Definitions

from The American Heritage® Dictionary of the English Language, 5th Edition.

  • intransitive verb To move in a weaving, wobbling, or rolling manner.
  • intransitive verb To turn or roll. Used of the stomach.
  • noun A wobble or roll.
  • noun An upset stomach.

from The Century Dictionary.

  • noun A rumbling, heaving, or similar disturbance in the stomach; a feeling of nausea.
  • To rumble, heave, or be disturbed with nausea: said of the stomach.
  • To rumble; ferment, and make a disturbance.

from the GNU version of the Collaborative International Dictionary of English.

  • intransitive verb To heave; to be disturbed by nausea; -- said of the stomach.
  • intransitive verb To move irregularly to and fro; to roll.
  • noun Disturbance of the stomach; a feeling of nausea.

from Wiktionary, Creative Commons Attribution/Share-Alike License.

  • noun obsolete Nausea; seething; bubbling; rolling boil.
  • noun dialect An unsteady walk; a staggering or wobbling.
  • verb dialect To feel nauseous, to churn (of stomach).
  • verb dialect To twist and turn; to wriggle; to roll over.
  • verb dialect To wobble, to totter, to waver; to walk with an unsteady gait.

from WordNet 3.0 Copyright 2006 by Princeton University. All rights reserved.

  • verb move unsteadily or with a weaving or rolling motion

Etymologies

from The American Heritage® Dictionary of the English Language, 4th Edition

[Middle English wamelen, to feel nausea; see wemə- in Indo-European roots.]

from Wiktionary, Creative Commons Attribution/Share-Alike License

Unknown, but possibly related to Latin vomere (to vomit), to Norwegian vamla (to stagger), and to Old Norse vāma (vomit).

Examples

  • It's books like this that also remind me it will soon be the day that I head off for that first spring 'traypse and wamble' along the lanes and over the way to the village of Sydenham Dameral.

    Under the Greenwood Tree

  • It's books like this that also remind me it will soon be the day that I head off for that first spring 'traypse and wamble' along the lanes and over the way to the village of Sydenham Dameral.

    Under the Greenwood Tree

  • It's books like this that also remind me it will soon be the day that I head off for that first spring 'traypse and wamble' along the lanes and over the way to the village of Sydenham Dameral.

    47 entries from February 2008

  • Feeling her stomach wamble, she swallowed; dizziness threatened to overcome her.

    Genellan- Planetfall

  • And they seemed extremely wamble-cropt and chop-fallen; their feathers shone not, even their sickle-feathers drooped in the dust, and their combs were white.

    The Continental Monthly, Vol. 1, No. 1, January 1862 Devoted to Literature and National Policy

  • And sometimes, about two o'clock of an afternoon (these spells come most often about half an hour after lunch), the old angel of peregrination lifts himself up in me, and I yearn and wamble for a season afoot.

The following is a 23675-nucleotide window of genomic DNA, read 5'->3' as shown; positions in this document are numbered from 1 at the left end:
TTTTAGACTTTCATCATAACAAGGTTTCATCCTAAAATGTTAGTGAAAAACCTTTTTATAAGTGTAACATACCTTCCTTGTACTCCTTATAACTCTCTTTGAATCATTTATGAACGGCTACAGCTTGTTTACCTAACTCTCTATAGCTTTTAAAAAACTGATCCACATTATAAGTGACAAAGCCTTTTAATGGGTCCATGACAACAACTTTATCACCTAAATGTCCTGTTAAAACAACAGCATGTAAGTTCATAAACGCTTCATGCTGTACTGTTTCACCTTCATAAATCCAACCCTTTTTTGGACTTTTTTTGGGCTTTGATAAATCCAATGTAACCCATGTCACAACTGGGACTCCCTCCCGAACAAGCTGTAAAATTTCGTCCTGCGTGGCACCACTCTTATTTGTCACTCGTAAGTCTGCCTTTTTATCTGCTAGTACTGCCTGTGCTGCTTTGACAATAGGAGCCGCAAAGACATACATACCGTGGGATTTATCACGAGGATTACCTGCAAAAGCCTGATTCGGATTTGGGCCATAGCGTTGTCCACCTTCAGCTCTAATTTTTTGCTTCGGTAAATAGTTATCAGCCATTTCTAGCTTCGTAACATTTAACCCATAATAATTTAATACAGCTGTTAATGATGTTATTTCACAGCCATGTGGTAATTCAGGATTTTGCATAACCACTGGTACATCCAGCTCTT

Shandygaff

  • Most of us when we fall on the pavement (did you ever try it on Chestnut between Sixth and Seventh on a slippery day?) curse the granolithic trust and wamble there groaning.

    Pipefuls

  • It's a cheery sensation, you know, to find a man who has some imagination, but who has been unspoiled by Interesting People, and take him to hear them wamble.

    Our Mr. Wrenn, the Romantic Adventures of a Gentle Man

  • It's a cheery sensation, you know, to find a man who has some imagination, but who has been unspoiled by Interesting People, and take him to hear them wamble.

    Our Mr. Wrenn: The Romantic Adventures of a Gentle Man

  • "She may shail, but she'll never wamble," replied his wife, decisively.

    The Woodlanders

Comments

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  • to move unsteadily, to fee nausea, to growl (said of the stomach)

    February 26, 2007

  • “A piebald clown came wambling in to meet me, struck his hand on his foolish heart, and fell flat in the tan. Love at first sight.”

    —Walter de la Mare, Memoirs of a Midget

    June 9, 2009

  • . . . finally hearing returned—with a vengeance. The first crisp nurse-rustle was a thunderclap; my first belly wamble, a crash of cymbals.

    --Vladimir Nabokov, 1974, Look at the Harlequins! p. 244

    June 13, 2009

  • (verb) - (1) To rumble, as when the intestines are distended with wind; generally spoken of the stomach.

    --William Toone's Etymological Dictionary of Obsolete Words, 1832

    (2) To turn and twist the body, roll or wriggle about, roll over and over; also with about, over, and through. To roll about in walking; to go with an unsteady gait.

    --Sir James Murray's New English Dictionary, 1928

    January 16, 2018